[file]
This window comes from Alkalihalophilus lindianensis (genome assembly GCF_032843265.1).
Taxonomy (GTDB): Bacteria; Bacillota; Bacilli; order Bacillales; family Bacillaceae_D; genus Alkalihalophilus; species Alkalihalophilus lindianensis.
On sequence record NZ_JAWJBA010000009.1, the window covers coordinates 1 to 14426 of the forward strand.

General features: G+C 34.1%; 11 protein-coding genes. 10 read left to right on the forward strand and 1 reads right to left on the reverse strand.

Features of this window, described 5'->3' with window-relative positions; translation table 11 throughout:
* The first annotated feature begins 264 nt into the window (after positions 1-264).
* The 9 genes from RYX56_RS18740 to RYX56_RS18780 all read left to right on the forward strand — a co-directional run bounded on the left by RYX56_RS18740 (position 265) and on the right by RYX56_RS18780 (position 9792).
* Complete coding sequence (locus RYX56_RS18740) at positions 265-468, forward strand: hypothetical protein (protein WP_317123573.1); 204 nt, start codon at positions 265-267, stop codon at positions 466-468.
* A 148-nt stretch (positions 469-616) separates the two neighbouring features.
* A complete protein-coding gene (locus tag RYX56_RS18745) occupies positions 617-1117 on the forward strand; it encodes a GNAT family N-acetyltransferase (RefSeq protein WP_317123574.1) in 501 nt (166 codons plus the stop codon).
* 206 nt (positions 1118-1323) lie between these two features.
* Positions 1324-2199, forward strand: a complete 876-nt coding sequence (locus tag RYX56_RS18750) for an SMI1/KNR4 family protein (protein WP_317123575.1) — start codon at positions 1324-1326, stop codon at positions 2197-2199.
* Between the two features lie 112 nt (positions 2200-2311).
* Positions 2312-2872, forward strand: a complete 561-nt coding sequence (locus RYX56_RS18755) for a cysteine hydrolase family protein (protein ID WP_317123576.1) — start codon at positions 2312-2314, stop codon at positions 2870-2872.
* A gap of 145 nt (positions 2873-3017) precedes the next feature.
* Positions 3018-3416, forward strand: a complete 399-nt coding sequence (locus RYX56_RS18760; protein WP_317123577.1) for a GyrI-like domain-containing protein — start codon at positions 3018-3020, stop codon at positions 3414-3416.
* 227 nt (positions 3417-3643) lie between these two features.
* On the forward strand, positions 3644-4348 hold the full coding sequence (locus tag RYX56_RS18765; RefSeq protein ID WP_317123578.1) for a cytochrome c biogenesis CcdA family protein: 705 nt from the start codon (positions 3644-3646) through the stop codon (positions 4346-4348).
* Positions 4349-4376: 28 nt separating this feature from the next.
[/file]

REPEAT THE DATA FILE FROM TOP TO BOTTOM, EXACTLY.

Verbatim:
This window comes from Alkalihalophilus lindianensis (genome assembly GCF_032843265.1).
Taxonomy (GTDB): Bacteria; Bacillota; Bacilli; order Bacillales; family Bacillaceae_D; genus Alkalihalophilus; species Alkalihalophilus lindianensis.
On sequence record NZ_JAWJBA010000009.1, the window covers coordinates 1 to 14426 of the forward strand.

General features: G+C 34.1%; 11 protein-coding genes. 10 read left to right on the forward strand and 1 reads right to left on the reverse strand.

Features of this window, described 5'->3' with window-relative positions; translation table 11 throughout:
* The first annotated feature begins 264 nt into the window (after positions 1-264).
* The 9 genes from RYX56_RS18740 to RYX56_RS18780 all read left to right on the forward strand — a co-directional run bounded on the left by RYX56_RS18740 (position 265) and on the right by RYX56_RS18780 (position 9792).
* Complete coding sequence (locus RYX56_RS18740) at positions 265-468, forward strand: hypothetical protein (protein WP_317123573.1); 204 nt, start codon at positions 265-267, stop codon at positions 466-468.
* A 148-nt stretch (positions 469-616) separates the two neighbouring features.
* A complete protein-coding gene (locus tag RYX56_RS18745) occupies positions 617-1117 on the forward strand; it encodes a GNAT family N-acetyltransferase (RefSeq protein WP_317123574.1) in 501 nt (166 codons plus the stop codon).
* 206 nt (positions 1118-1323) lie between these two features.
* Positions 1324-2199, forward strand: a complete 876-nt coding sequence (locus tag RYX56_RS18750) for an SMI1/KNR4 family protein (protein WP_317123575.1) — start codon at positions 1324-1326, stop codon at positions 2197-2199.
* Between the two features lie 112 nt (positions 2200-2311).
* Positions 2312-2872, forward strand: a complete 561-nt coding sequence (locus RYX56_RS18755) for a cysteine hydrolase family protein (protein ID WP_317123576.1) — start codon at positions 2312-2314, stop codon at positions 2870-2872.
* A gap of 145 nt (positions 2873-3017) precedes the next feature.
* Positions 3018-3416, forward strand: a complete 399-nt coding sequence (locus RYX56_RS18760; protein WP_317123577.1) for a GyrI-like domain-containing protein — start codon at positions 3018-3020, stop codon at positions 3414-3416.
* 227 nt (positions 3417-3643) lie between these two features.
* On the forward strand, positions 3644-4348 hold the full coding sequence (locus tag RYX56_RS18765; RefSeq protein ID WP_317123578.1) for a cytochrome c biogenesis CcdA family protein: 705 nt from the start codon (positions 3644-3646) through the stop codon (positions 4346-4348).
* Positions 4349-4376: 28 nt separating this feature from the next.